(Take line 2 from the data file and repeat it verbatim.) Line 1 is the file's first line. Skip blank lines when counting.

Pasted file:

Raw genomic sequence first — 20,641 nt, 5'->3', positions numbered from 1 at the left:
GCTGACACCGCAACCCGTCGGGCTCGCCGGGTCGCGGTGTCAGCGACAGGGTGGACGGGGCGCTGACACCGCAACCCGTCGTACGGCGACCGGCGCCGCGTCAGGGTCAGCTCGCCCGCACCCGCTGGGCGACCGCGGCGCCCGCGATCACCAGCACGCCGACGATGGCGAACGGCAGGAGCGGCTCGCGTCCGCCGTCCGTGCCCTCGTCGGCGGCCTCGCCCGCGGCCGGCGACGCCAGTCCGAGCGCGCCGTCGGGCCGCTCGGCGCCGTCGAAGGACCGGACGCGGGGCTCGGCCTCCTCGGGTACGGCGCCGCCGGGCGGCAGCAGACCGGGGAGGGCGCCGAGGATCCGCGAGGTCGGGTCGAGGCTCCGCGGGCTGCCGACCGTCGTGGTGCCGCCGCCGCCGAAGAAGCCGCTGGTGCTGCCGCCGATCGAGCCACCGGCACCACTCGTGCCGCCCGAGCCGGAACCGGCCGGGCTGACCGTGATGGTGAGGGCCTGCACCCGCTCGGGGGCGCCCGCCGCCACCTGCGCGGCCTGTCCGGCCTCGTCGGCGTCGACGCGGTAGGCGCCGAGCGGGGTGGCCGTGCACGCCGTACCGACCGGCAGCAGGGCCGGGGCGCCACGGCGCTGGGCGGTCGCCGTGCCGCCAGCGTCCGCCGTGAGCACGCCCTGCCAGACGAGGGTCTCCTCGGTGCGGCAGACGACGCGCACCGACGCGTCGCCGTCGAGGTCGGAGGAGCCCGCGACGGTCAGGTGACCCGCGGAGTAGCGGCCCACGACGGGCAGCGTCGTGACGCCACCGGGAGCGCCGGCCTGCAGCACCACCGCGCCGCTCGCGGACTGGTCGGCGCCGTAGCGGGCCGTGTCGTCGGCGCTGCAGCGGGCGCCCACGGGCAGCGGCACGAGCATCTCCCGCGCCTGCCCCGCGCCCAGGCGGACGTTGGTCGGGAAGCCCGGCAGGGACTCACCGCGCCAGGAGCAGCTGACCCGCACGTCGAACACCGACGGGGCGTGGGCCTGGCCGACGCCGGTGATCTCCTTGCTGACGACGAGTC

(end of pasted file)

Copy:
GCTGACACCGCAACCCGTCGGGCTCGCCGGGTCGCGGTGTCAGCGACAGGGTGGACGGGGCGCTGACACCGCAACCCGTCGTACGGCGACCGGCGCCGCGTCAGGGTCAGCTCGCCCGCACCCGCTGGGCGACCGCGGCGCCCGCGATCACCAGCACGCCGACGATGGCGAACGGCAGGAGCGGCTCGCGTCCGCCGTCCGTGCCCTCGTCGGCGGCCTCGCCCGCGGCCGGCGACGCCAGTCCGAGCGCGCCGTCGGGCCGCTCGGCGCCGTCGAAGGACCGGACGCGGGGCTCGGCCTCCTCGGGTACGGCGCCGCCGGGCGGCAGCAGACCGGGGAGGGCGCCGAGGATCCGCGAGGTCGGGTCGAGGCTCCGCGGGCTGCCGACCGTCGTGGTGCCGCCGCCGCCGAAGAAGCCGCTGGTGCTGCCGCCGATCGAGCCACCGGCACCACTCGTGCCGCCCGAGCCGGAACCGGCCGGGCTGACCGTGATGGTGAGGGCCTGCACCCGCTCGGGGGCGCCCGCCGCCACCTGCGCGGCCTGTCCGGCCTCGTCGGCGTCGACGCGGTAGGCGCCGAGCGGGGTGGCCGTGCACGCCGTACCGACCGGCAGCAGGGCCGGGGCGCCACGGCGCTGGGCGGTCGCCGTGCCGCCAGCGTCCGCCGTGAGCACGCCCTGCCAGACGAGGGTCTCCTCGGTGCGGCAGACGACGCGCACCGACGCGTCGCCGTCGAGGTCGGAGGAGCCCGCGACGGTCAGGTGACCCGCGGAGTAGCGGCCCACGACGGGCAGCGTCGTGACGCCACCGGGAGCGCCGGCCTGCAGCACCACCGCGCCGCTCGCGGACTGGTCGGCGCCGTAGCGGGCCGTGTCGTCGGCGCTGCAGCGGGCGCCCACGGGCAGCGGCACGAGCATCTCCCGCGCCTGCCCCGCGCCCAGGCGGACGTTGGTCGGGAAGCCCGGCAGGGACTCACCGCGCCAGGAGCAGCTGACCCGCACGTCGAACACCGACGGGGCGTGGGCCTGGCCGACGCCGGTGATCTCCTTGCTGACGACGAGTC